Fuel Cell Electric Vehicles Demonstrate ‘Rapid’ Advance

fuel cell SUV
Fuel-cell powered SUV at a fueling station in Boulder, Colorado, June 2011 (Photo courtesy NREL)

GOLDEN, Colorado, August 16, 2012 (ENS) – The world’s largest, longest hydrogen fuel cell electric vehicle and hydrogen fueling demonstration indicates that automakers could bring FCEVs to market in the 2014-2016 timeframe.

During the seven-year real-world validation project, the U.S. Department of Energy’s National Renewable Energy Laboratory deployed 183 vehicles travelling 3.6 million miles through 500,000 trips, resulting in 154,000 hours of second-by-second data delivered to NREL.

The project also deployed 25 hydrogen fueling stations that produced or dispensed 152,000 kilograms of hydrogen through more than 33,000 fueling events.

Because hydrogen is an explosive gas, safety issues were carefully analyzed, but “no fundamental safety issues were identified,” said Keith Wipke, acting manager of NREL’s Fuel Cell and Hydrogen Technologies Program and the report’s lead author.

fuel cell SUV
Fuel-cell powered SUV at a fueling station in Boulder, Colorado, June 2011 (Photo courtesy NREL)

“The project results show that fuel cell electric vehicles have advanced rapidly,” said Wipke.

“As vehicle manufacturers and other researchers worldwide continue to focus on the remaining challenges of balancing durability, cost, and high-volume manufacturability, there is optimism that manufacturers will introduce FCEVs to the market within the next few years,” he said.

Fuel cell cars run on hydrogen gas rather than gasoline. In the car’s fuel cell stack, an electrochemical reaction occurs between hydrogen stored in a tank onboard and oxygen in the air that converts chemical energy into electrical energy to run the vehicle. The only emissions are water vapor and heat.

NREL’s Learning Demonstration project started in 2004 with four major vehicle manufacturers – General Motors, Daimler, Hyundai-Kia, and Ford – and three energy partners – Shell, BP, and Chevron – contributing data for NREL analysis.

Project costs were shared 50-50 between industry and the Energy Department’s Office of Energy Efficiency and Renewable Energy.

Later, the Energy Department’s California Hydrogen Infrastructure Project, executed by Air Products and Chemicals, Inc., contributed data on its fueling stations.

The three primary goals of the project were to evaluate fuel cell durability, vehicle driving range, and on-site hydrogen production cost and compare to Energy Department targets.

The targets were: a 250-mile driving range, a 2,000-hour fuel cell durability and a $3 per gallon gasoline equivalent for hydrogen production cost.

Wipke said, “Through this project, 183 fuel cell electric vehicles were deployed and 25 project fueling stations were placed in use.”

“We received final project data from our industry partners in October 2011, and have completed our analysis across the entire demonstration period,” he said.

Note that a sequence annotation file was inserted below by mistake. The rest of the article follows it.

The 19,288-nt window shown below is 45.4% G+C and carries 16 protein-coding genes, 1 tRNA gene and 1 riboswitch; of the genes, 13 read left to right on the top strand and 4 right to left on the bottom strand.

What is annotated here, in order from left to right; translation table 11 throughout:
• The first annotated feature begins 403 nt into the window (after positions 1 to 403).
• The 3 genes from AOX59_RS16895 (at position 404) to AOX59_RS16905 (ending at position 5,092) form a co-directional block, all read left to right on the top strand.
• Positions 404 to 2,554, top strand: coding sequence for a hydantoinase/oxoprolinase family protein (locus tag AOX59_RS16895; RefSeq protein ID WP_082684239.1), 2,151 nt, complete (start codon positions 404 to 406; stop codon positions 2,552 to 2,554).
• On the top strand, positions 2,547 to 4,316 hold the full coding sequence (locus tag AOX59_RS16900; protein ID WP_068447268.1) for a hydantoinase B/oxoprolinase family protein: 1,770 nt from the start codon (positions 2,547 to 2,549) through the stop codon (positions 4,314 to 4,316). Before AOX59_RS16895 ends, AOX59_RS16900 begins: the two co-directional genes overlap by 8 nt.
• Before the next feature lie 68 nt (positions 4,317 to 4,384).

Technical results showed that at least one of the four industry teams exceeded each of the FCEV targets for driving range and fuel cell durability.

One team showed a projected average fuel cell stack durability of 2,521 hours.

One team achieved a 254-mile driving range and another FCEV showed itself capable of reaching a driving range of up to 430 miles.

hydrogen station
The first U.S. hydrogen fueling station fed directly from an active industrial hydrogen pipeline. The station in Torrance, California is a collaboration of Toyota, Air Products, Shell, South Coast Air Quality Management District and the Department of Energy. It will provide hydrogen for fuel cell vehicle fleets in the Los Angeles area, May 2011. (Photo courtesy NREL)

Low on-site hydrogen production costs were difficult to demonstrate through this project because current hydrogen stations were not designed, constructed, and used as full-scale commercial stations, Wipke explained.

While this project did not achieve the Energy Department’s hydrogen cost target, an independent review panel examined the issue of hydrogen production costs and determined that the production cost target could be met for at least one pathway in commercialized hydrogen stations at sizes comparable to gasoline stations.

That pathway was hydrogen produced from natural gas. With increased availability of low-cost natural gas, hydrogen costs can be decreased even further, Wipke said.

The report is designed to help industry and the Energy Department evaluate progress toward market needs and the agency’s targets, and to focus research and development efforts in areas where technical barriers still exist.

To protect the commercial value of these data for each company, the team established the Hydrogen Secure Data Center at NREL to house the data and perform the analysis.

While the raw data are protected at the data center, the public may see aggregated results through composite data products, which communicate technical results without revealing proprietary data.

To ensure value was fed back to the hydrogen community and key stakeholders, the team published composite data products twice a year and presented at technical conferences.

From the project results that NREL has generated, the six-author team concludes that, “FCEVs have advanced rapidly in the last seven years.”

The authors write that they “expect continued progress to lead to several vehicle manufacturers introducing thousands of vehicles to the market in the 2014–2016 timeframe, at which time the hydrogen community will have its first true test of whether the technology will be embraced by the public.”

Click here to view the full report. For more information, visit NREL’s Hydrogen Fuel Cell Vehicle and Infrastructure Learning Demonstration website.

Copyright Environment News Service (ENS) 2012. All rights reserved.

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